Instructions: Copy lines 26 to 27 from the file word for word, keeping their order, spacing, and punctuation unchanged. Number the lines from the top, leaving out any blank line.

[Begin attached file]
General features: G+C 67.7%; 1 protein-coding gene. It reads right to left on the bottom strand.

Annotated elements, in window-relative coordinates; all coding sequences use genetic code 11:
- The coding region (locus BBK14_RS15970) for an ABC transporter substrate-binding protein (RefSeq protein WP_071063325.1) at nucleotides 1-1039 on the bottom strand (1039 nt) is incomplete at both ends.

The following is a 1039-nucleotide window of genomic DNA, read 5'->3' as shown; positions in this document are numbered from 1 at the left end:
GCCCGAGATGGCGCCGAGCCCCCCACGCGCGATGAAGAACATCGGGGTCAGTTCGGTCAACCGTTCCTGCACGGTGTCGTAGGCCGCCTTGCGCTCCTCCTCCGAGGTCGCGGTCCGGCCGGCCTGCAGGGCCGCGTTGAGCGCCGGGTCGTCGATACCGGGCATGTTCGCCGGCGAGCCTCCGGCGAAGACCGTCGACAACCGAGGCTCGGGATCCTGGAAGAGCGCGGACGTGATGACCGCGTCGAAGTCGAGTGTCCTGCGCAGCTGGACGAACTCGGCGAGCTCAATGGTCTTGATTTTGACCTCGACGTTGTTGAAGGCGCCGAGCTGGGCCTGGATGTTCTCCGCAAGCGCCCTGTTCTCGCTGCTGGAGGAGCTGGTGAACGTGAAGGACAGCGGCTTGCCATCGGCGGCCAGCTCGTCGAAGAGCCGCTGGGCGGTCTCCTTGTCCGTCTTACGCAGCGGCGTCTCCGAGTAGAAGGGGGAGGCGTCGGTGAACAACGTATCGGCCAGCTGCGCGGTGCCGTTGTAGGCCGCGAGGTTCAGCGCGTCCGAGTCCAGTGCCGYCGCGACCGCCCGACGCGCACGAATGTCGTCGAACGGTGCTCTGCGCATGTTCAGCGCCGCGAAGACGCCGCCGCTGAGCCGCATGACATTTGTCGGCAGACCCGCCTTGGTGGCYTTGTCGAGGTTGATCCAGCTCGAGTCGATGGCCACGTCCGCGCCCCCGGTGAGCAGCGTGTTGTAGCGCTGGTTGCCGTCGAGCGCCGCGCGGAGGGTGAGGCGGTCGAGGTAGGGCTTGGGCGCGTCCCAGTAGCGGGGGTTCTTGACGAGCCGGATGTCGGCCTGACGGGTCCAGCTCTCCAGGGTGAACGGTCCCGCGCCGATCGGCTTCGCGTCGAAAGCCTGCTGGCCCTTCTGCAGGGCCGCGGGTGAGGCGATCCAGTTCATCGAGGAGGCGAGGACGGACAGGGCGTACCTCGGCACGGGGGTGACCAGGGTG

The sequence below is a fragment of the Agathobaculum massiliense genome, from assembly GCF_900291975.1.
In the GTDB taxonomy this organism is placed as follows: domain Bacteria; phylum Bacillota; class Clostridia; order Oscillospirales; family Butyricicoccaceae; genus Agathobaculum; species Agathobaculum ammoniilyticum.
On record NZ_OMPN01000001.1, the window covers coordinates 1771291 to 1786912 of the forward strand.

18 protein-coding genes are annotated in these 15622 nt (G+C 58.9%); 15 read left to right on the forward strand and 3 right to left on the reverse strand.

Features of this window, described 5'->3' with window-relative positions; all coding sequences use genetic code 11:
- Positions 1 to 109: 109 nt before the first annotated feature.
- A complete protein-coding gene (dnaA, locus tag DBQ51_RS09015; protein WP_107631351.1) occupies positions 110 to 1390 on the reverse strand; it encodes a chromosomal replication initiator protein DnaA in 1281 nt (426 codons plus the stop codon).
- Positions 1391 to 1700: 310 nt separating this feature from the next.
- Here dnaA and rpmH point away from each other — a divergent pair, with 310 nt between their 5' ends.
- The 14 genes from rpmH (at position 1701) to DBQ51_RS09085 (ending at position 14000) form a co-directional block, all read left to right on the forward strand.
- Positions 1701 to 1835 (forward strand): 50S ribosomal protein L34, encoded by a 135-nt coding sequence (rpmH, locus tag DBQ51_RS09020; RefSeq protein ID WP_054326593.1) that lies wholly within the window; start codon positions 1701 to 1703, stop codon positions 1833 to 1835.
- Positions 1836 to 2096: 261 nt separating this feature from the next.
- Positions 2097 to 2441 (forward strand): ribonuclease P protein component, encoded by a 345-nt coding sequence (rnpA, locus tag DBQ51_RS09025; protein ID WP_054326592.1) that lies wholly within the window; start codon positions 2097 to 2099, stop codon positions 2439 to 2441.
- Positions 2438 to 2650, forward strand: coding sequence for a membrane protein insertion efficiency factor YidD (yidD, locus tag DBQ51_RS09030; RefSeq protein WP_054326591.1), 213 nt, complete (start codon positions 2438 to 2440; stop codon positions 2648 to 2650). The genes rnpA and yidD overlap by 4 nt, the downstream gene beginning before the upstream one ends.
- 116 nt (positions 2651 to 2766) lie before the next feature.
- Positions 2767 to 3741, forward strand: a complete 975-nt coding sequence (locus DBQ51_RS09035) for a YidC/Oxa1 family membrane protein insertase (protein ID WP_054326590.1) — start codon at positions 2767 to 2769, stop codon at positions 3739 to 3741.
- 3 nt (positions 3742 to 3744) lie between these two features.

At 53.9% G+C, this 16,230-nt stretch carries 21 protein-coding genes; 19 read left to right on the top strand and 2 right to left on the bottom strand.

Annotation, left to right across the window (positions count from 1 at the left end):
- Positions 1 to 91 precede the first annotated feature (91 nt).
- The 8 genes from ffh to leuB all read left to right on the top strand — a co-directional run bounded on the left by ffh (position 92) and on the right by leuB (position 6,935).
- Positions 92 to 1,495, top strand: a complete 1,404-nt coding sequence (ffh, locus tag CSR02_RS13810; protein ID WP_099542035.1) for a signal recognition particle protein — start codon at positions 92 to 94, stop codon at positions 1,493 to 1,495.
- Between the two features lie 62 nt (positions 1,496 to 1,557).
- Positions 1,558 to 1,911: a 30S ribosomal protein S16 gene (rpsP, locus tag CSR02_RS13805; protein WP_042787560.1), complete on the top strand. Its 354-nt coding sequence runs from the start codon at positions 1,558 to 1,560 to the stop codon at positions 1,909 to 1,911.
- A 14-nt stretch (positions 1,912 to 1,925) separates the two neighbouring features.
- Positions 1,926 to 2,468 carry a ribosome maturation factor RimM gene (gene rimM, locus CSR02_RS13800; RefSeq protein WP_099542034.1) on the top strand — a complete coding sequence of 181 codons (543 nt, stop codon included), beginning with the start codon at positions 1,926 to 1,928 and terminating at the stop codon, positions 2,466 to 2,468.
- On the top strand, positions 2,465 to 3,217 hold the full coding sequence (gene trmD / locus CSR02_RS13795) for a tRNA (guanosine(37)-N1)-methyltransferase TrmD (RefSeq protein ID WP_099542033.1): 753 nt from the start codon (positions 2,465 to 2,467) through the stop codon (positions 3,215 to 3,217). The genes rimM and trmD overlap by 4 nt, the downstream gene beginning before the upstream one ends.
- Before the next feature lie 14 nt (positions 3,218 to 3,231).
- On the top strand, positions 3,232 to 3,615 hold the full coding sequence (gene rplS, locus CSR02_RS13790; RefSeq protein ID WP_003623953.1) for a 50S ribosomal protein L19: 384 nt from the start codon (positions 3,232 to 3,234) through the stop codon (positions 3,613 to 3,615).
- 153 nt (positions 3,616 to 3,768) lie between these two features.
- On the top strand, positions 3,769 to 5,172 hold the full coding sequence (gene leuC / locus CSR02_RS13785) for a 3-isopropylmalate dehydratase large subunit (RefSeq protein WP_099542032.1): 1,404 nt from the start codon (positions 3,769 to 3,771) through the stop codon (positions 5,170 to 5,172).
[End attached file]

- The 8 genes from ffh to leuB all read left to right on the top strand — a co-directional run bounded on the left by ffh (position 92) and on the right by leuB (position 6,935).
- Positions 92 to 1,495, top strand: a complete 1,404-nt coding sequence (ffh, locus tag CSR02_RS13810; protein ID WP_099542035.1) for a signal recognition particle protein — start codon at positions 92 to 94, stop codon at positions 1,493 to 1,495.